Iraq will auction off 12 mainly gas exploration blocs during a January 2012 bidding round as the country pushes ahead with efforts to beef up its energy sector, the oil minister said Monday.
The January auction will be Iraq's fourth bidding round on its energy assets since the overthrow of Saddam Hussein in 2003. The country's oil and gas sector is struggling to overcome years of neglect and violence by seeking international investment to exploit its below-ground riches.
Oil Minister Abdul-Karim Elaibi told a news conference in Baghdad that interested companies have until May 19 to prequalify to compete for the 12 blocs. No exact date for the bidding was given.
"We hope that the next bidding round will achieve good results and bigger success than the ones before," said Abdul-Mahdi al-Ameedi, general director of the oil ministry's licensing and contracts department.
Iraqi oil officials said the companies will be paid a flat fee for their services rather than a share in the discovered resources. The officials declined to be identified because they were not authorized to brief the media.
Iraq has awarded 15 oil and gas deals since 2008 to international energy companies in the first major investment in the country's energy industry in more than three decades.
Seven of the exploration blocs are gas and the others are oil fields. Five of the blocs are in Iraq's western Anbar province or shared between Anbar and neighboring provinces; one is in the northern Ninevah province; one is shared between central Diyala province and neighboring Wasit province while the rest are scattered throughout southern Iraq.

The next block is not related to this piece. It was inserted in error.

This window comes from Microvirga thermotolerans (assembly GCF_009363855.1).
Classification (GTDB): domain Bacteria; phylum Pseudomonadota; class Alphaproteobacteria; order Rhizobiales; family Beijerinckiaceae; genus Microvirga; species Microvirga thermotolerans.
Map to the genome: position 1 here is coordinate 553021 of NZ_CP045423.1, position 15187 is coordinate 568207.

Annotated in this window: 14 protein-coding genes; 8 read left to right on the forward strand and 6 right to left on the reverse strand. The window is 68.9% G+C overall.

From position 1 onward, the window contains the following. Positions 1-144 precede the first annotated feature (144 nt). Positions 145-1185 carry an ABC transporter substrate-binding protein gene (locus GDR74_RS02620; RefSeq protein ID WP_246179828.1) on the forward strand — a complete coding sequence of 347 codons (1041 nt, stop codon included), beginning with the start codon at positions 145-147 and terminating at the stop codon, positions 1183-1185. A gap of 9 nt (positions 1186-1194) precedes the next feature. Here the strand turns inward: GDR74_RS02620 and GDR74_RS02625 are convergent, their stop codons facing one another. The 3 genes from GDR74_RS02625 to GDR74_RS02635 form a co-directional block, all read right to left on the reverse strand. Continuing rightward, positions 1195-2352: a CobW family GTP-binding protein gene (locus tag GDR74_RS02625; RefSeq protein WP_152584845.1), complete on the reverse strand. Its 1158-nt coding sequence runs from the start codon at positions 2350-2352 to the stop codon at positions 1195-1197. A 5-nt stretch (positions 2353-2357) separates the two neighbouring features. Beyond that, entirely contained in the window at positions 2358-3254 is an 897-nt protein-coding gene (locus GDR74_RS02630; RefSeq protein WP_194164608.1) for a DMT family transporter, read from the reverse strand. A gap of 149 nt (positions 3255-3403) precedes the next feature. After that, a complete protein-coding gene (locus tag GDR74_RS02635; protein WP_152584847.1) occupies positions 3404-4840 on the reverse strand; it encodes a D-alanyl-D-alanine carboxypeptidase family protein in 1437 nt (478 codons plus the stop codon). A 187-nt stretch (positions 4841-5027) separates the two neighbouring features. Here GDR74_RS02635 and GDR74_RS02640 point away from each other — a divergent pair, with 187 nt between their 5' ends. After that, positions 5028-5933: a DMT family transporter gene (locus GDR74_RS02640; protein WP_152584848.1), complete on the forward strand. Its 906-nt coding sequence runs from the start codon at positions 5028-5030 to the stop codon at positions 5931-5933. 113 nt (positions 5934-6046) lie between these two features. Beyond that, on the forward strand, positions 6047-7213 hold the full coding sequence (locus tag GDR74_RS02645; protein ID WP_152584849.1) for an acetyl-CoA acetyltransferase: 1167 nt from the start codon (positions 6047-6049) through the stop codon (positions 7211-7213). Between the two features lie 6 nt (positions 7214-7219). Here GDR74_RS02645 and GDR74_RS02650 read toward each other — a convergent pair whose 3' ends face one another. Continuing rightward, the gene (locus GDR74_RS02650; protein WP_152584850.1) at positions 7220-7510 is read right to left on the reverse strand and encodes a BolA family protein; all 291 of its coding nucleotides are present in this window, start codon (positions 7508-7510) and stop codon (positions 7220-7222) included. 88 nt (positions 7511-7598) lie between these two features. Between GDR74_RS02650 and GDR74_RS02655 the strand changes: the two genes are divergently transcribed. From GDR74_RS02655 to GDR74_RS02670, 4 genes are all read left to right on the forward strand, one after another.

The Iraqi oil minister also reiterated his belief that $120 per barrel is an acceptable price for oil and would not affect the global economy.
Elaibi first made the comments back in March when oil was hovering around $102 a barrel. Since then oil prices have climbed to almost $113 a barrel as fighting in Libya has shut down almost all the OPEC member's oil output. The jump in oil prices has been a boon for Iraq, also an OPEC member. Baghdad is almost entirely dependent on the price of oil for revenue and rebuilding its war-damaged economy.
The blocs that will be on offer in January are expected to add about 29 trillion cubic feet of natural gas to the current 126.7 trillion cubic feet in reserves, and about 10 billion barrels of oil to the current 143.1 billion barrels of oil.
Iraq plans to increase daily oil production to 6.5 million barrels by 2014 compared to its current production of 2.75 million barrels per day. Output is projected to climb to 3.3 million barrels per day in 2012 and 4.5 million barrels per day in 2013.